2. Even as many investors moved money out of equities in recent months, corporate insiders have followed a different course and have been on a buying spree. For example, in May, more than 1,100 corporate executives and officers bought shares of their own firm, exceeding the number of “insider” sellers for the first time since March 2020 marked the pandemic bottom two years ago4. Insider buying has historically been a very effective market signal, as company executives and officers should know their businesses better than anyone. This buying binge seems to indicate that officers and directors are confident that their companies can deliver profits amidst the current climate. It is worth noting that the insiders also demonstrated a similar enthusiasm for their own stocks back in August 2015 and late 2018. History shows that August 2015 preceded a market bottom, and late 2018 coincided with a market bottom.
  3. Despite recession concerns from many economists, consumers are in a strong position (reasonable savings, manageable debt levels), jobs remain plentiful with unemployment near historic lows, and corporate balance sheets are strong. The economy does not appear to be headed towards doom, particularly if the Fed succeeds in tamping down inflation. This is why a recession is hardly inevitable in 2022, and if it does occur, is likely to be shallow and brief.
  4. We own a portfolio of what we believe are amazing companies – firms that provide essential goods and services, with strong financial underpinnings. Most are well-positioned for long-term prosperity as they have meaningful advantages over their competitors. We believe the true worth of these stocks has been obscured by today’s “hurricane” conditions, which now price them at an incredible value. Ultimately, investors (or acquirers) will recognize the opportunity as well, as these stocks will be rewarded.

©Liza Donnelly/The New Yorker Collection/The Cartoon Bank

Finding that bridge will, in our opinion, lead investors on the ultimate path to prosperity. Paying the right price for stocks is a game-changer for long-term wealth creation. This is especially true in times like these. While some investors sort through the rubble of their portfolios, savvier investors are thinking about the opportunities created by the developments of recent months.



1Cox, Jeff, “This was the worst first half for the market in 50 years, and it’s all because of one thing – inflation,” CNBC.com, June 30, 2022.

2Brett, David, “The bear market story and what next – in six charts,” Schroders, June 23, 2022.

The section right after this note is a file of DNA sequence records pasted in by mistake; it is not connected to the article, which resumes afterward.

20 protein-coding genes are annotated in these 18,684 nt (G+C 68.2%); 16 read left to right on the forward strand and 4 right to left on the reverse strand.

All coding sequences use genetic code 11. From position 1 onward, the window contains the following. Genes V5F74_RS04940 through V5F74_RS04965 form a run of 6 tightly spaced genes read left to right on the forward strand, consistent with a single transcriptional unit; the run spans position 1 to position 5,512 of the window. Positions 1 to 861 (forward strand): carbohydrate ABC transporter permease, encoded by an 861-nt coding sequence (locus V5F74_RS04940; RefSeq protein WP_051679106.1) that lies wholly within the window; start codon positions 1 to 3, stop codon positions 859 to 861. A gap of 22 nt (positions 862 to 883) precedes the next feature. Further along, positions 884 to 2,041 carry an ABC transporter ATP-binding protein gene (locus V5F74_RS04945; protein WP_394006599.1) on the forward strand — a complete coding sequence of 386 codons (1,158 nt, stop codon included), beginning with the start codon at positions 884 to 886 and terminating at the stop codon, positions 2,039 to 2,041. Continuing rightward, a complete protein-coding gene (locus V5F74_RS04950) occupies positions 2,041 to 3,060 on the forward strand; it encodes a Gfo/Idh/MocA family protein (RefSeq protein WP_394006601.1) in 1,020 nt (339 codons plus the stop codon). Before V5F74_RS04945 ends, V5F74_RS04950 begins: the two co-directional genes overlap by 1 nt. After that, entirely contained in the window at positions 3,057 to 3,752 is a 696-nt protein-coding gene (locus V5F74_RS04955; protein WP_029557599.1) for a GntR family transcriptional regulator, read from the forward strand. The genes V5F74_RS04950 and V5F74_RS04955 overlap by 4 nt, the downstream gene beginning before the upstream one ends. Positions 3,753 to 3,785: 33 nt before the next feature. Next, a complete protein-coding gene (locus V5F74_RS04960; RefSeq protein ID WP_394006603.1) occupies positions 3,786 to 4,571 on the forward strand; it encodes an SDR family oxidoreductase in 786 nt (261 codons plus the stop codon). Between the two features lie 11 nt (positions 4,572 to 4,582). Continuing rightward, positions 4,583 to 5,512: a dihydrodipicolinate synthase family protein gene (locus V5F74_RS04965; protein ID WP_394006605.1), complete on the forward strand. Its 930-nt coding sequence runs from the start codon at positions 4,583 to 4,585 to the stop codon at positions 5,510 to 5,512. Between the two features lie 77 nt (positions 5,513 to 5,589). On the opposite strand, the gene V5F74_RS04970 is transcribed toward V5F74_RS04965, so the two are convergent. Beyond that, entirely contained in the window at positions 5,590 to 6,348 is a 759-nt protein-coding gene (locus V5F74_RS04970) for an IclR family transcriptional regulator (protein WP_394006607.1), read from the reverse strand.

3Min, Sarah, “Wharton’s Jeremy Siegel tells investors they ‘won’t be sorry’ a year from now if they start deploying cash,” cnbc.com, June 13, 2022.

4Wang, Lu, “Insiders Put Recession Angst Aside to Binge on Their Own Stocks,” Bloomberg.com, June 16, 2022.

Established in 1995, Minneapolis Portfolio Management Group, LLC actively manages separate accounts for individuals, families, trusts, retirement funds, and institutions. Our proven value-oriented investment philosophy has created long-term wealth for our clients.

Visit our website at: www.MPMGLLC.com

Although the information in this document has been carefully prepared and is believed to be accurate as of the date of publication, it has not been independently verified as to its accuracy or completeness. Information and data included in this document are subject to change based on market and other condition. All prices mentioned above are as of the close of business on the last day of the quarter unless otherwise noted. Market returns discussed in this letter are total returns (including reinvestment of dividends) unless otherwise noted.

The information in this document should not be considered a recommendation to purchase any particular security. There is no assurance that any of the securities noted will be in, or remain in, an account portfolio at the time you receive this document. It should not be assumed that any of the holdings discussed were or will prove to be profitable, or that the investment recommendations or decisions we make in the future will be profitable. The past performance of investments made by MPMG does not guarantee the success of MPMG’s future investments. As with any investment, there can be no assurance that MPMG’s investment objective will be achieved or that an investor will not lose a portion or all of its investment.

Companies mentioned in this document were chosen based on MPMG’s view of the products and/or services offered or provided by the companies in light of current economic and market observations and reported trends.  For a complete listing of MPMG’s recommendations over the preceding 12 months, please contact MPMG at (612) 334-2000.